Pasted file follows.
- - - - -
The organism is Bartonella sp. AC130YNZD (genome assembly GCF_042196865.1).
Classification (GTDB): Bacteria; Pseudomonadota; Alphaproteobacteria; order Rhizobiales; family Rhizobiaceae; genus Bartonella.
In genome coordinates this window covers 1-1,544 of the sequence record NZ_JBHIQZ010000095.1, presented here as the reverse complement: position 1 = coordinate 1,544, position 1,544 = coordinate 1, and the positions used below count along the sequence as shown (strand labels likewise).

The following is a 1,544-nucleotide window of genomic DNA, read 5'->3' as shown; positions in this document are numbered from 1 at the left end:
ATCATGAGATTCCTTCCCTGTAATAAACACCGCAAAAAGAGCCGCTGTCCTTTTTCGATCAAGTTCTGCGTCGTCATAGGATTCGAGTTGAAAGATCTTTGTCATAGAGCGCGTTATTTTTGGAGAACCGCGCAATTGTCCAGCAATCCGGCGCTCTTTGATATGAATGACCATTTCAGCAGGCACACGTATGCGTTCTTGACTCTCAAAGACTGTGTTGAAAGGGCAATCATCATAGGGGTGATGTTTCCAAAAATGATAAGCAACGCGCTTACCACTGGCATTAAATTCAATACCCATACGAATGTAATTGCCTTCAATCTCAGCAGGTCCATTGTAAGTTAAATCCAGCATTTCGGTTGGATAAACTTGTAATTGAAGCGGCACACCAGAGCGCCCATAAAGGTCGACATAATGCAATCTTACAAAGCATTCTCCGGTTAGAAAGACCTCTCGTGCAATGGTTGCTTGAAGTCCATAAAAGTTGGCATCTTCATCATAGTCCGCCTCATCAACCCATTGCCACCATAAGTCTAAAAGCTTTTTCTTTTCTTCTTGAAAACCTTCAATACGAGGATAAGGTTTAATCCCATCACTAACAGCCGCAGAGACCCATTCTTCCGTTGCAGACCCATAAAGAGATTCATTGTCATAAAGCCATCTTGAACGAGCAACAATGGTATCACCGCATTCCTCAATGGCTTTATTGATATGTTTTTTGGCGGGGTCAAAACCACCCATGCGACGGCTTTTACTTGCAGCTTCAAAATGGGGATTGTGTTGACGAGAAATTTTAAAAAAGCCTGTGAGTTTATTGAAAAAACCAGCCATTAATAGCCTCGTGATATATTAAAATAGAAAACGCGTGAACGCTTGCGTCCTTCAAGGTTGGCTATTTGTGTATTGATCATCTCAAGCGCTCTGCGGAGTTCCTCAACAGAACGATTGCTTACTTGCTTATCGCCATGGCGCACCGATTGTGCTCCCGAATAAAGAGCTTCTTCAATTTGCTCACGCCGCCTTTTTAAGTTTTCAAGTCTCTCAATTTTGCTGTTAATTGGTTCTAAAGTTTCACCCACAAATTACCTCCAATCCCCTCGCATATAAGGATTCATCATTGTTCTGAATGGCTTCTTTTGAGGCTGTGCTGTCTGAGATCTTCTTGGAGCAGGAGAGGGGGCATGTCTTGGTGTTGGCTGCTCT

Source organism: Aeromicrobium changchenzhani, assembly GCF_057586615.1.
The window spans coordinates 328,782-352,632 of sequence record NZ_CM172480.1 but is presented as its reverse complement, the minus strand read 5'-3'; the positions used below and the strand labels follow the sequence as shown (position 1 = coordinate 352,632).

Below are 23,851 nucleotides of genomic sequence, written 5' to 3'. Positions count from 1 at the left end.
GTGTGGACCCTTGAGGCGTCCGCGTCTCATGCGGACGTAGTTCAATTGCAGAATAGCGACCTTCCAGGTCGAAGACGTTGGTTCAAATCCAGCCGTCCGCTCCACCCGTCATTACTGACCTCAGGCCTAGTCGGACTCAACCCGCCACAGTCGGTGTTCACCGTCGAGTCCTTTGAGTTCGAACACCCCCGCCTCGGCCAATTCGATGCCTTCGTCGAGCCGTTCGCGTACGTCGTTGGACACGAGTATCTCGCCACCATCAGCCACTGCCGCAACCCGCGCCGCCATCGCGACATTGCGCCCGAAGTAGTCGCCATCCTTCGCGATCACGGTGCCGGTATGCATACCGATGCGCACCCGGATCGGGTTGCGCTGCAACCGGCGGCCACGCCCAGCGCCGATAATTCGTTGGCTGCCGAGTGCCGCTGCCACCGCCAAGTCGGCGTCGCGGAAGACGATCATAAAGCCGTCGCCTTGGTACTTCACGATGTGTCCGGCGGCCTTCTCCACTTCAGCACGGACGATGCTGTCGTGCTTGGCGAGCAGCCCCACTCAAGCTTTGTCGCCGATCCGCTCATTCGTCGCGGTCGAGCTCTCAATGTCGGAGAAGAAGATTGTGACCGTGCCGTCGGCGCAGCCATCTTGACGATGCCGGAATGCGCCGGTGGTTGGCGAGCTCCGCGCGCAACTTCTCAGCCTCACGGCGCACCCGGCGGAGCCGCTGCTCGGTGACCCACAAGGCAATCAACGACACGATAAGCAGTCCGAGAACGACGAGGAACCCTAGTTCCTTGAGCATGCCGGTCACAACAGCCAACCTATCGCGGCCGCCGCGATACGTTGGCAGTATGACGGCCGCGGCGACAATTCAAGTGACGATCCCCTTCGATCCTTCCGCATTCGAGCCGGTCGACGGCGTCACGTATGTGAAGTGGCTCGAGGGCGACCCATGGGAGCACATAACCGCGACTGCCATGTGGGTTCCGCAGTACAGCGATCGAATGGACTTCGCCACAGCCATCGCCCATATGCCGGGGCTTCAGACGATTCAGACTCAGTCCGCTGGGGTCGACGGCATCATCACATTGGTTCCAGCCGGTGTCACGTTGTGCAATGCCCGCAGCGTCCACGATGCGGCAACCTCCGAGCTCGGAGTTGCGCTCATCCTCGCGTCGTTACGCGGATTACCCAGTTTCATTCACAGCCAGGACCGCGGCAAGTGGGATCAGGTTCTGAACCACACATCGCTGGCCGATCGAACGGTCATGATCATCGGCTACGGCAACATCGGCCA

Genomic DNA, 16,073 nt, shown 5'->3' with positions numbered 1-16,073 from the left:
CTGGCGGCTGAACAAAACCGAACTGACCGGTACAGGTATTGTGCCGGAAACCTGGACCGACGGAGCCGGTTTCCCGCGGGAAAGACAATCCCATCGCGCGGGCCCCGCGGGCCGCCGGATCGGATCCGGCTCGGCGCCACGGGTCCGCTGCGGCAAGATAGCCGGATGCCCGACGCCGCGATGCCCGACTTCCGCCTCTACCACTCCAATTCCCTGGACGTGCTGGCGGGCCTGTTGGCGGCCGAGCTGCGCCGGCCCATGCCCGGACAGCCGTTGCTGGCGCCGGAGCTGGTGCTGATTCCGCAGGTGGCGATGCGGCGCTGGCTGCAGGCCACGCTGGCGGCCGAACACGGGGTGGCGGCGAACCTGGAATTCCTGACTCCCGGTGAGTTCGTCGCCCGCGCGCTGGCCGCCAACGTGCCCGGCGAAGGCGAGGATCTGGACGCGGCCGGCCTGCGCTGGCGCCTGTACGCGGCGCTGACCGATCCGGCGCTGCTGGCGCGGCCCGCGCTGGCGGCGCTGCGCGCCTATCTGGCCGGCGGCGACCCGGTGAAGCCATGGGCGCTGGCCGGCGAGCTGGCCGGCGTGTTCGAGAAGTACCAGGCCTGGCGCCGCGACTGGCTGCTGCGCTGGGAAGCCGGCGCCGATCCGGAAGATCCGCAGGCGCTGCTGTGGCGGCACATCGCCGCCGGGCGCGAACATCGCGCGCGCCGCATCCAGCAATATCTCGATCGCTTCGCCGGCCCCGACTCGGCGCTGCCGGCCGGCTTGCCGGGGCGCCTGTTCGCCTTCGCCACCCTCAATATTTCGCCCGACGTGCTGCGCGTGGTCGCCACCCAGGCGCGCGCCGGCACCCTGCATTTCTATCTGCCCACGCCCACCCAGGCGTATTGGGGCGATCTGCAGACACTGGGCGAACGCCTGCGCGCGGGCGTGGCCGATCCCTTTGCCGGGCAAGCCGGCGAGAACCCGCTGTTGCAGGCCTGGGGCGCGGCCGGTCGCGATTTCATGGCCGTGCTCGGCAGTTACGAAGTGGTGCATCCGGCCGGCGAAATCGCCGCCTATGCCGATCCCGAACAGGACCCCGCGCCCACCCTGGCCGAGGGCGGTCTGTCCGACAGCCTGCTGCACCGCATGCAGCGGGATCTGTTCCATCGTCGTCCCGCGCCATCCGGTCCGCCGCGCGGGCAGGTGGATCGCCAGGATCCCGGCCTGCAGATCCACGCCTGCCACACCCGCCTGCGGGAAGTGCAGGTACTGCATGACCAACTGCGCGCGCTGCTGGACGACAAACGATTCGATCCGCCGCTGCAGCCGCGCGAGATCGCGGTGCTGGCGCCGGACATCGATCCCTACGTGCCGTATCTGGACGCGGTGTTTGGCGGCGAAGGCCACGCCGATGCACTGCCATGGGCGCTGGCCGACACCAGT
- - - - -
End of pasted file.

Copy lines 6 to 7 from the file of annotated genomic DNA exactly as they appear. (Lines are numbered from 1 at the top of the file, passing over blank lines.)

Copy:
Source organism: Aeromicrobium changchenzhani, assembly GCF_057586615.1.
The window spans coordinates 328,782-352,632 of sequence record NZ_CM172480.1 but is presented as its reverse complement, the minus strand read 5'-3'; the positions used below and the strand labels follow the sequence as shown (position 1 = coordinate 352,632).